Tooth decay is one of the most common dental conditions and can have an impact on the overall health and structure of your teeth. Tooth decay is caused by a variety of reasons, so looking for the signs and symptoms of decay can help in receiving treatment as soon as possible. Treatment of cavities early on can prevent the decay from getting worse, causing the need for either a root canal or complete extraction.
What Are Dental Cavities?
Cavities, or tooth decay, is caused when erosion has occurred to the enamel and bacteria has been allowed to infect the inner dentin. Plaque and certain foods can eventually eat away at the sensitive enamel, making the tooth more prone to decay. When the enamel becomes worn, bacteria can infiltrate the actual tooth’s dentin and cause a cavity.
Common Signs and Symptoms of Cavities
Cavities can often be detected with a routine dental exam. In some cases, a dental x-ray may be needed to confirm tooth decay or to check for signs of hard-to-spot cavities. Cavities can form on all sides and areas of a tooth and are most common on posterior (back) teeth, as it may be more challenging to keep those teeth clean.
Some of the most common signs of a cavity include:
1. Visible Discoloration or Dark Spots
When a cavity begins to develop, it can cause dark spots on the tooth’s surface. At first, these spots may look like simple staining and you may even assume that you just have mild tooth discoloration. However, over time, the dark spot gets larger, signaling tooth decay. In some cases, cavities can even look like white spots or light marks on the tooth.
2. Sensitivity to Hot or Cold
As the decay continues to infiltrate the tooth, the dentin becomes exposed. The dentin is more porous and can cause problems with sensitivity. You may notice that your teeth feel more sensitive or that one or two teeth, in particular, have issues with sensitivity. Whenever you drink something hot or cold, you may notice a surge of pain specific to one tooth. This may be a sign that there is a cavity present.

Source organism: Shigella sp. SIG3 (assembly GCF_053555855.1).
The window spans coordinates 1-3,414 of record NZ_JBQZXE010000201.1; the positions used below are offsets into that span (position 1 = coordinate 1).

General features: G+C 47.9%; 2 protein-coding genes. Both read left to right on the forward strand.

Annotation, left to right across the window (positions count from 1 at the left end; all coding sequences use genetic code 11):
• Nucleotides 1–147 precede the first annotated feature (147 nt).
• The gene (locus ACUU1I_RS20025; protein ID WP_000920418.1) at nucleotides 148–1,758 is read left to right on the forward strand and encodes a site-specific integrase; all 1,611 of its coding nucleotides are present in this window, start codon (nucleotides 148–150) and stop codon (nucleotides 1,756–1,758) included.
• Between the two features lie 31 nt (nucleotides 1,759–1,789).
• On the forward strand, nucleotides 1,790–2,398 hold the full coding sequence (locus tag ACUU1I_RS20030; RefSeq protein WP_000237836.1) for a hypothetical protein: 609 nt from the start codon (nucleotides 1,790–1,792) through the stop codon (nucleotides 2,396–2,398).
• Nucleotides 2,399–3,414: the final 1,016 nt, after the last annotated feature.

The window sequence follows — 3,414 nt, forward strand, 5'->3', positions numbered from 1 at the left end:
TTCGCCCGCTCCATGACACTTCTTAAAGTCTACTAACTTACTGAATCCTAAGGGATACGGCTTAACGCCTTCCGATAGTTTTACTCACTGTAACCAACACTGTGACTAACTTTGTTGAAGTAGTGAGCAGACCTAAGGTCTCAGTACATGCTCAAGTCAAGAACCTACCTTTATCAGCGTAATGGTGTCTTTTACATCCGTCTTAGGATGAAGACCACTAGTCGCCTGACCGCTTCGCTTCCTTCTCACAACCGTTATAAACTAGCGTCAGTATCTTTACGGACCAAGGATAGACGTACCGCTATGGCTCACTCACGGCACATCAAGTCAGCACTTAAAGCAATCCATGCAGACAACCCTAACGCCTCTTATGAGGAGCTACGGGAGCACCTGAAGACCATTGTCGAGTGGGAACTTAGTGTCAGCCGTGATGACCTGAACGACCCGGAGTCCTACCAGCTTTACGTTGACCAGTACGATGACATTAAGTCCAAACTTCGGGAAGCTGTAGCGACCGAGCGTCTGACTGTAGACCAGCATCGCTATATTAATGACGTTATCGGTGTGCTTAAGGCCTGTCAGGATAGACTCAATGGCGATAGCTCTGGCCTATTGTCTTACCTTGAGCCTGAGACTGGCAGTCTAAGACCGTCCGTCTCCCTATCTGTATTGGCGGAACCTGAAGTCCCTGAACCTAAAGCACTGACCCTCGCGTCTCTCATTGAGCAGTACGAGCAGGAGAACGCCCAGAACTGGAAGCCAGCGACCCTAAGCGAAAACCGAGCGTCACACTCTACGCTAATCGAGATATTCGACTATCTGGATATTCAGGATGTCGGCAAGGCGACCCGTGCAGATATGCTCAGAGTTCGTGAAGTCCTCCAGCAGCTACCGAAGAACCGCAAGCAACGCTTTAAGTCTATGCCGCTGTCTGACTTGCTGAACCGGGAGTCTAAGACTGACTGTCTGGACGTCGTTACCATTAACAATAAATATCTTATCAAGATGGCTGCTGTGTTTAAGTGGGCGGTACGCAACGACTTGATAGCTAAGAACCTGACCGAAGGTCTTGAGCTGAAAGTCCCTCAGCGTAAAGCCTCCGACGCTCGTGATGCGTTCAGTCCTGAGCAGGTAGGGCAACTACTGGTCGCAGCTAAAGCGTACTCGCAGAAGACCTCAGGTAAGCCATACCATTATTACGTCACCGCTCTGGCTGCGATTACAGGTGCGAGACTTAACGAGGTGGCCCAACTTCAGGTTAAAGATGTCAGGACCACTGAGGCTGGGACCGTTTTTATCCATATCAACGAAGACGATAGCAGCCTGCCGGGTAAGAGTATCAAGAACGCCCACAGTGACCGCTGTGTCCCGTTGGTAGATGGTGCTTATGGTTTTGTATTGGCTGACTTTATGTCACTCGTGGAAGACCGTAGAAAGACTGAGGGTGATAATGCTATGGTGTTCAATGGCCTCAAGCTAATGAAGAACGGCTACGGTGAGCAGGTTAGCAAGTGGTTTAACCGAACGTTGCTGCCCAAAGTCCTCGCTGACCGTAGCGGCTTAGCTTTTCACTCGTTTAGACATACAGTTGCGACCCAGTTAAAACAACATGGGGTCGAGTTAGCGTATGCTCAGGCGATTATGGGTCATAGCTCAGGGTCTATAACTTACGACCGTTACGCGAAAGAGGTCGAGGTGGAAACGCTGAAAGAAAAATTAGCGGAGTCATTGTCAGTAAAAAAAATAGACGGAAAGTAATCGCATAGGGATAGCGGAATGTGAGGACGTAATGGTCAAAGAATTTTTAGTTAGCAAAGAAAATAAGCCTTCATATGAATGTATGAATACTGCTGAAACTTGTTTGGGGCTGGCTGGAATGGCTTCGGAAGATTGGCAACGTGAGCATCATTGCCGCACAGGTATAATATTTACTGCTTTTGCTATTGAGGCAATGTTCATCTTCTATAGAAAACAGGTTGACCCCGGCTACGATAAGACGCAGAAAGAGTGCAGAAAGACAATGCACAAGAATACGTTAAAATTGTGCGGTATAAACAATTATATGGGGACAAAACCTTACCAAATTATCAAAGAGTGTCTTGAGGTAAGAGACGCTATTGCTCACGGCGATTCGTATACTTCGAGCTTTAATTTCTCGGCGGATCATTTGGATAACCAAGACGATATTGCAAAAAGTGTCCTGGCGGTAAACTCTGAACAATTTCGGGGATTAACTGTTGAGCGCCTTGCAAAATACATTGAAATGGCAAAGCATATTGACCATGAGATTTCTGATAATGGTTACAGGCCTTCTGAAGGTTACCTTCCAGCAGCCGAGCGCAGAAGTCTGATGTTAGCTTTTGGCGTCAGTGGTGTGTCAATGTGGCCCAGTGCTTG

3. Holes or Craters on Teeth
The bacteria that is present with a cavity eventually eat into the tooth, causing small holes and pits in the enamel. These holes are a sign that a cavity has formed and you most likely need a filling. The decay can easily be removed and the new filling will fill in the hole that is currently visible.
4. Bad Breath and Unpleasant Taste
Cavities are caused by a bacterial infection that has been allowed to compromise a tooth. As with all other organisms, the bacteria in your mouth produce waste that can contribute to bad breath and an unpleasant taste in your mouth. If you notice that you have persistent bad breath that is difficult to mask, it may be time for a dental checkup.
5. Pain and Discomfort
The tooth that has a cavity may be causing you pain. You may find it difficult to bite down without sharp, shocking pain. Other patients find it difficult to brush or floss certain areas because of pain or sensitivity. This is caused by the dentin being exposed and affecting the inner nerve of the tooth.
6. Swelling or Bleeding Gums
When the cavity is near the gum line, the infection of the tooth can have an impact on the surrounding soft tissue. This can result in bleeding or swollen gums, especially when brushing or flossing. Bleeding gums can also be a sign of gingivitis, so a trip to the dental office is warranted.
7. No Symptoms At All
When a cavity is smaller in size, there may be no symptoms at all. In fact, most patients won’t know they have a cavity until they go for their regular dental checkup. While it’s fortunate to not have to deal with the symptoms and signs of tooth decay, it can also be problematic in receiving timely treatment. You may not notice that there’s a problem with your teeth, which allows the cavity to grow.
Can Dental Cavities Be Prevented?
Avoiding cavities in the first place is important, as it prevents the need for fillings and more invasive procedures. Some of the most common causes of tooth decay include:
• Poor oral hygiene
• Regular snacking and eating before bed
• Drinking sugary beverages
• Bedtime infant feeding
• Inadequate fluoridation
• Dry mouth
• Worn or loose dental restorations
• Persistent heartburn and acid indigestion
To avoid dental cavities, do your best to practice good oral hygiene and let your dentist know if you are experiencing any symptoms. The sooner you catch a cavity, the better your chances are of only needing a dental filling rather than a more invasive procedure.
Importance of Dental Hygiene and Checkups
Dental hygiene is crucial in keeping your teeth and mouth healthy. Brushing twice a day and getting into the habit of flossing can have a positive impact on your teeth and improve the health of your mouth. Regularly rinsing with mouthwash can also help reduce bacteria and plaque.
It is also just as important to make trips to the dental office every six months for both a professional cleaning and a dental exam. The cleaning is designed to help get rid of hardened plaque and tartar from the mouth while the exam helps to check for signs of cavities. By being proactive with your dental health and keeping up with bi-annual appointments, you can be sure to catch cavities as early as possible.